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On 6/13/2019 at 9:08 AM, facesofhppd.com said:

I wanted to share some information that may help visual snow sufferers. My son (who has lived with HPPD for 5 years now) had standard blood lab work done which revealed he had a low count for testosterone.  This, of course, has various medical implications and treating it is important.  He was placed on a bi-weekly treatment of intravenous testosterone to increase the count. 

An unexpected outcome was discovered.... within hours of getting the testosterone, his visual snow cleared to a significant degree.  It lasted for weeks.  

There is currently no research on testosterone and its effect on visual snow.  Not sure if what happened to Kevin is an anomalie, or there is something here worthy of further study.  Just thinking it might be worthwhile for others to check their blood levels and, if low, ask the doctor for supplementation and see if visual snow symptoms improve.

Hope this information helps someone!

Doreen Lewis, PhD

You mention the benefit lasted for weeks.  Is he still benefiting?

Androgens have both genomic effects (through Androgen Receptors) which take hours to days and non-genomic effects which can be less than a minute.  The latter are prominent in the CNS.

It should be noted that low T is common among those with brain injuries, mild or otherwise.  Generally people with HPPD object to the idea of 'brain injury' since is sounds frightening, but when things are not functioning correctly due to a drug aftereffect, how has the brain NOT been injured?  Injuries can heal and often do.  The benefit of the comparison is to broaden one's scope for treatment options.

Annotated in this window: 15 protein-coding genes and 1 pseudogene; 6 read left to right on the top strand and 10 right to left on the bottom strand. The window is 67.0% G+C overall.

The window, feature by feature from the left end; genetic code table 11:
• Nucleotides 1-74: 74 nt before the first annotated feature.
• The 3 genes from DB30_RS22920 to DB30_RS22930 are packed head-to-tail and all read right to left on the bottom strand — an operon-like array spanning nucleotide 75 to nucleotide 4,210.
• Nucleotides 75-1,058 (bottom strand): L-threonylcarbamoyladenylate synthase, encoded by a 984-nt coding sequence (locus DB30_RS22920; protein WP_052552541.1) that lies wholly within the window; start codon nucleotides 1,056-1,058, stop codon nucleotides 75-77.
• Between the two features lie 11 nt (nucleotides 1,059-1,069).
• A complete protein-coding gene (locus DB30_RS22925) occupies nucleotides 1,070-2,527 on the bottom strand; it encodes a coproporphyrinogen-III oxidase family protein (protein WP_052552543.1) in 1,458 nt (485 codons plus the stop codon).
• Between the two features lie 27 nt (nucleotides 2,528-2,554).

Hope he is doing better

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Thought I should share this here: reduction in autoimmune disease via testosterone

 

" In our study, we substituted testosterone levels in experimental autoimmune orchitis (EAO) in rat by s.c. testosterone implants. EAO development was reduced to 17% when animals were treated with low-dose testosterone implants (3 cm long, EAO+T3) and to 33% when rats were supplied with high-dose testosterone implants (24 cm, EAO+T24) compared with 80% of animals developing disease in the EAO control group. In the testis, testosterone replacement in EAO animals prevented the accumulation of macrophages and significantly reduced the number of CD4+ T cells with a strong concomitant increase in the number of regulatory T cells (CD4+CD25+Foxp3+) compared with EAO control. In vitro testosterone treatment of naive T cells led to an expansion of the regulatory T cell subset with suppressive activity and ameliorated MCP-1–stimulated chemotaxis of T lymphocytes in a Transwell assay. Moreover, expression of proinflammatory mediators such as MCP-1, TNF-α, and IL-6 in the testis and secretion of Th1 cytokines such as IFN-γ and IL-2 by mononuclear cells isolated from testicular draining lymph nodes were decreased in the EAO+T3 and EAO+T24 groups. Thus, our study shows an immunomodulatory and protective effect of testosterone substitution in the pathogenesis of EAO and suggests androgens as a new factor in the differentiation of regulatory T cells."

https://www.jimmunol.org/content/186/9/5162